Background: To better understand factors influencing life expectancy, this paper examines how the availability of publicly funded health care in a country and multiple social determinants of health impact longevity of life.
Methods: In this descriptive statistical analysis, data regarding publicly funded health care, life expectancy, and social determinants of health were obtained for 196 countries and 4 territories. Social determinants included 10 indicators detailing country-level information to represent 5 key categories: economic stability, education, health & health care, neighbourhood & built environment, and social & community context. Analyses consisted of: 1) comparison of mean life expectancy among countries and territories with- and without- publicly funded health care; 2) correlations in life expectancy across social determinants by health care access and level of burden; and 3) correlations in life expectancy within social determinants for health care access by level of burden.
Results: Overall, life expectancy in countries and territories with- publicly funded health care (Mean (m) = 76.7 years) was significantly longer compared to countries and territories without- publicly funded health care (m = 66.8 years, P < 0.0001). For each social determinant, we observed longer life expectancy continued to be associated with publicly funded health care access across stratum (P < 0.0001), but difference in years of life expectancy existed both by burden of social determinant, as well as access to health care within quartiles of burden (Publicly funded care (yes): 68.12-80.88 years, (no): 62.39-77.33 years, all P < 0.05). Both social determinants as well as the availability of publicly funded health care were individually and simultaneously associated with mean longevity of life between countries and territories worldwide.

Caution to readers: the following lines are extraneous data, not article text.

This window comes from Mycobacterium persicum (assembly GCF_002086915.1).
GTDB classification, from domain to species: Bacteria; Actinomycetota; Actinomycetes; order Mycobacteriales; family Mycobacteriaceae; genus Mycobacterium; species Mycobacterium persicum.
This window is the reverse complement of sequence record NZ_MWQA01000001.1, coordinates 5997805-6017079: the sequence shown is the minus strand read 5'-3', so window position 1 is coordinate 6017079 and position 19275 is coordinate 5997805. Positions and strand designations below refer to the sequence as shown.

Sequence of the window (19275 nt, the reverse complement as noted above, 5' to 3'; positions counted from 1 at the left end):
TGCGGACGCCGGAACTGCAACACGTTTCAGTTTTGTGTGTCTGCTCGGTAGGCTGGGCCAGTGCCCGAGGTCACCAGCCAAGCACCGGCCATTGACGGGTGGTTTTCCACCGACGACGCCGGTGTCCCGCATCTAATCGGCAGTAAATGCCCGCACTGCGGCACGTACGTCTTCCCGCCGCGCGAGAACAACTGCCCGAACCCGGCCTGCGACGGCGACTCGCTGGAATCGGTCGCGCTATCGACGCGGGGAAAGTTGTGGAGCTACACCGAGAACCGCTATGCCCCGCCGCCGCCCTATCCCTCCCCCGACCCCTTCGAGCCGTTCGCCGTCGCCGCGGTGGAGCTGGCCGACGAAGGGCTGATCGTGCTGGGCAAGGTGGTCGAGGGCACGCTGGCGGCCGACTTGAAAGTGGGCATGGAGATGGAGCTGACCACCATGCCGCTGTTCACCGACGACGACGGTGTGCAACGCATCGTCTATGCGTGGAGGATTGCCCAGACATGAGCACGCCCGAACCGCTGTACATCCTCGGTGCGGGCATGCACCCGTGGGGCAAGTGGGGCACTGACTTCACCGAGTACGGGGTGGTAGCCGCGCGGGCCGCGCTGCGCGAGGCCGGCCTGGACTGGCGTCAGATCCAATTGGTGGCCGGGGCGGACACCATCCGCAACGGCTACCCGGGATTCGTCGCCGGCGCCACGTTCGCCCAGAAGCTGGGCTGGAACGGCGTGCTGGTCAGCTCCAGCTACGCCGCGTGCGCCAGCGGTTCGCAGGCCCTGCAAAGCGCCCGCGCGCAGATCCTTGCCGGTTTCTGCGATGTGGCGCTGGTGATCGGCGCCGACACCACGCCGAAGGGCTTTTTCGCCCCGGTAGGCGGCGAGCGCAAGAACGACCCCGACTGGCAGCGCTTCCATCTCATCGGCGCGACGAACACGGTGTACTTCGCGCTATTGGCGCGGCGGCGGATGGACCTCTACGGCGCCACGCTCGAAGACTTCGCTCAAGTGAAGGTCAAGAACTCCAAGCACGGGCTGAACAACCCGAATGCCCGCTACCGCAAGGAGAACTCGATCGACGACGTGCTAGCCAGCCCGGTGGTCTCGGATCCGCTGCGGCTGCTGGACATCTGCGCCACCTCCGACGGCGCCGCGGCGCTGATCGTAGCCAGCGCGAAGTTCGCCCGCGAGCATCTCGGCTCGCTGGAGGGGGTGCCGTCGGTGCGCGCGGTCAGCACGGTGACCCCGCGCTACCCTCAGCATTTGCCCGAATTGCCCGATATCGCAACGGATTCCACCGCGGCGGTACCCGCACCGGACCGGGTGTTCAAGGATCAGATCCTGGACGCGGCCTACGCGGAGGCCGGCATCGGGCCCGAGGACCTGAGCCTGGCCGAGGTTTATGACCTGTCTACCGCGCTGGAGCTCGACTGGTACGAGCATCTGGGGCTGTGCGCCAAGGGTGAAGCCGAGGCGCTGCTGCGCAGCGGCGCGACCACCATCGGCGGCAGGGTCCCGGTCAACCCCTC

Conclusions: These findings demonstrate how, if made widely available, publicly funded health care could extend longevity of life. If combined with programs to reduce the burden of social determinants, a substantial impact can be made to promote more equitable distribution of life expectancies across the world. Ultimately, both access to publicly funded care and reducing inequalities in social determinants are needed in order to promote longer and healthier aging in populations worldwide.
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